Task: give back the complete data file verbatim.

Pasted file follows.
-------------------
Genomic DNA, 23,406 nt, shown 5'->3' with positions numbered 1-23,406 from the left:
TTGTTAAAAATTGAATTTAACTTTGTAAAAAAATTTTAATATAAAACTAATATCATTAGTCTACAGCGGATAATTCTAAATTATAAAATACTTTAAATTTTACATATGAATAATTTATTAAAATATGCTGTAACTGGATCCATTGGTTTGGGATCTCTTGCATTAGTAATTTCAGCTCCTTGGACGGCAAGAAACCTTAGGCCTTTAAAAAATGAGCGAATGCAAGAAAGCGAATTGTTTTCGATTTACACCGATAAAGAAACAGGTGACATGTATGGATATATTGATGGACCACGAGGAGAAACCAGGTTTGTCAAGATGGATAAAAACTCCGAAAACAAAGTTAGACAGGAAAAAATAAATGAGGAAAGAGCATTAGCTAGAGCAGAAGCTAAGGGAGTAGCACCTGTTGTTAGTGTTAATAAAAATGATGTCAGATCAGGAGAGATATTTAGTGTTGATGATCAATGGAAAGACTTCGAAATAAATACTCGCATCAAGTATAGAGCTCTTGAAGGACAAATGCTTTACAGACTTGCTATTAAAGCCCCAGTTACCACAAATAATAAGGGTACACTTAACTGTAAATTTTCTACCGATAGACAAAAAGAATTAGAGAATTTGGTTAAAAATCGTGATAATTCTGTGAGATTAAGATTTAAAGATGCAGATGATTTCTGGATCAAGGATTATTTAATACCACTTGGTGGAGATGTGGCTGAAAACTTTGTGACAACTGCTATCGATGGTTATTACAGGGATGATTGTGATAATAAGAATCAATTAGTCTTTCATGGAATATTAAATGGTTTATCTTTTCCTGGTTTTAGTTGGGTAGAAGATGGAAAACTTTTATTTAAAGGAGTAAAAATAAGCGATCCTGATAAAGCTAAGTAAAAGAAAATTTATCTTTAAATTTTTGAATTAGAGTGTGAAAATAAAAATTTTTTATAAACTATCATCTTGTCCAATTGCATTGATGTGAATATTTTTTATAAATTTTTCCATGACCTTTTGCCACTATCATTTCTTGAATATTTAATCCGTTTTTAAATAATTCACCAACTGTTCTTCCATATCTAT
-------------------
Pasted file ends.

Genomic DNA, 23,406 nt, shown 5'->3' with positions numbered 1-23,406 from the left:
TTGTTAAAAATTGAATTTAACTTTGTAAAAAAATTTTAATATAAAACTAATATCATTAGTCTACAGCGGATAATTCTAAATTATAAAATACTTTAAATTTTACATATGAATAATTTATTAAAATATGCTGTAACTGGATCCATTGGTTTGGGATCTCTTGCATTAGTAATTTCAGCTCCTTGGACGGCAAGAAACCTTAGGCCTTTAAAAAATGAGCGAATGCAAGAAAGCGAATTGTTTTCGATTTACACCGATAAAGAAACAGGTGACATGTATGGATATATTGATGGACCACGAGGAGAAACCAGGTTTGTCAAGATGGATAAAAACTCCGAAAACAAAGTTAGACAGGAAAAAATAAATGAGGAAAGAGCATTAGCTAGAGCAGAAGCTAAGGGAGTAGCACCTGTTGTTAGTGTTAATAAAAATGATGTCAGATCAGGAGAGATATTTAGTGTTGATGATCAATGGAAAGACTTCGAAATAAATACTCGCATCAAGTATAGAGCTCTTGAAGGACAAATGCTTTACAGACTTGCTATTAAAGCCCCAGTTACCACAAATAATAAGGGTACACTTAACTGTAAATTTTCTACCGATAGACAAAAAGAATTAGAGAATTTGGTTAAAAATCGTGATAATTCTGTGAGATTAAGATTTAAAGATGCAGATGATTTCTGGATCAAGGATTATTTAATACCACTTGGTGGAGATGTGGCTGAAAACTTTGTGACAACTGCTATCGATGGTTATTACAGGGATGATTGTGATAATAAGAATCAATTAGTCTTTCATGGAATATTAAATGGTTTATCTTTTCCTGGTTTTAGTTGGGTAGAAGATGGAAAACTTTTATTTAAAGGAGTAAAAATAAGCGATCCTGATAAAGCTAAGTAAAAGAAAATTTATCTTTAAATTTTTGAATTAGAGTGTGAAAATAAAAATTTTTTATAAACTATCATCTTGTCCAATTGCATTGATGTGAATATTTTTTATAAATTTTTCCATGACCTTTTGCCACTATCATTTCTTGAATATTTAATCCGTTTTTAAATAATTCACCAACTGTTCTTCCATATCTAT